The cease-fire was seen as a victory for Azerbaijan and a defeat for Armenia, whose armed forces withdrew in line with the agreement.
A joint Turkish-Russian center was established to monitor the cease-fire. Russian peacekeeping troops have also been deployed in the region.
Alamos Gold to file claim against Turkey over Kirazil gold mine
Turkish Kirazli gold mine was originally projected to produce about 100,000 ounces of gold per year over a six-year period. Located in Mount Ida, also known as Mount Kaz, the project was met with resistance from local residents as well as politicians in 2019 after large areas of forest were razed in preparations for the gold mine. Alamos Gold acquired rights to develop the land in 2010 and said it had since invested over $250 million for the project, but halted construction after the Turkish government did not renew the company’s mining licenses.
The Canada-based mining company Alamos announced it would seek more than $1 billion from Turkey for “expropriation and unfair and inequitable treatment” regarding a halted gold mining project in the country’s northwestern Canakkale region. In a statement, Alamos said its Netherlands-based office would file an investment treaty claim against Turkey over the controversial Kirazli gold mine project, which stalled in October 2019 after its mining concessions expired amid protests against the development.
“We have been shut down for over 18 months in a manner without precedent in Turkey, despite having received all the permits required to build and operate a mine,” John A. McCluskey, president and CEO of Alamos Gold, said in a statement, adding, “The Turkish government has given us no indication that relief is in sight, nor will they engage with us in an effort to renew the outstanding licenses.”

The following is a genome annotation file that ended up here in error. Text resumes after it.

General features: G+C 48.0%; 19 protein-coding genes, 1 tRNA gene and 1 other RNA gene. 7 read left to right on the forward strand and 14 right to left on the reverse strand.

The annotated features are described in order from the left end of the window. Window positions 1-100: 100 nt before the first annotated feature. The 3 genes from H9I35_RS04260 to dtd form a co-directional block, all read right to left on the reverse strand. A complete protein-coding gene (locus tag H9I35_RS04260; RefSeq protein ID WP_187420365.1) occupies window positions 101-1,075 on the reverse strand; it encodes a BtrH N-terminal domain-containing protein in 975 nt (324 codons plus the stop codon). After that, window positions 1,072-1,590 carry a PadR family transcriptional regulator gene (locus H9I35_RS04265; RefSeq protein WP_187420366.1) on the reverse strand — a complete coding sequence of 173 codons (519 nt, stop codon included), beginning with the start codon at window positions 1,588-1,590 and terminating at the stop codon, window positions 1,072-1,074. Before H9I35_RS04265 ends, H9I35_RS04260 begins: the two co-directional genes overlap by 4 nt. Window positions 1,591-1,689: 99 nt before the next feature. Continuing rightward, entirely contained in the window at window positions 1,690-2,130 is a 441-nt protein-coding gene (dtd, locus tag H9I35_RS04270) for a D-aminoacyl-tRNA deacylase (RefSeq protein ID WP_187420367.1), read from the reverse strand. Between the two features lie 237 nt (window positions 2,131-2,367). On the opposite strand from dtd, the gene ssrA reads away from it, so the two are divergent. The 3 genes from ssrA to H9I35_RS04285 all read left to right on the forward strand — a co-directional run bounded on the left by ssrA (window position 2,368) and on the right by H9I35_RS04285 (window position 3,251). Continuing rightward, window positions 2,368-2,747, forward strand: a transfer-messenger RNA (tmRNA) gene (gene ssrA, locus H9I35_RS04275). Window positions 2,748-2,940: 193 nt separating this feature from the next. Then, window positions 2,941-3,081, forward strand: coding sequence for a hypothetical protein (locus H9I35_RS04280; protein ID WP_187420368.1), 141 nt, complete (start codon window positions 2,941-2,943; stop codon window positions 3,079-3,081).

Since the project stalled, Alamos said it tried to resolve disputes with Turkish officials, though efforts fell short when the company’s forestry permit expired late last year and the Agriculture and Forestry Ministry revoked Alamos’ mining license in March. The decisions would lose Turkey half a billion dollars in future economic benefits, according to the company.
In addition to the $1 billion treaty claim, which is based on the value of Alamos’ Turkish assets, the company also plans to take a $215 million impairment charge in its second quarter. Turkey’s Ministry of Energy and Natural Resources did not respond immediately to requests for comment.
Turkish citizens organized protests against the Kirazli mine in 2019 over the project’s planned use of cyanide, a toxic chemical used in gold extraction that can contaminate water resources and cause extensive harm to the environment.
Dogu Biga Mining, a Turkish subsidiary of Alamos, also came under scrutiny after the company allegedly razed four times the number of trees than plans indicated in the mine area. In 2019, the Turkish forestry charity TEMA claimed nearly 200,000 trees were cut on the project site in contrast to Dogu Biga’s previously announced target of 46,000 trees.
In a 2019 interview with Reuters, McCluskey said the company had allocated millions of dollars to reforestation efforts, adding concerns over environmental damage and potential cyanide leaks were fueled by politically motivated “misinformation.”
Ali Furkan Oguz, a lawyer and former head of the Canakkale Bar Environmental and Urban Law Commission, said the Kirazli mine is one of several extraction projects in Mount Ida and that he would continue efforts to ensure Alamos’ permits are not renewed.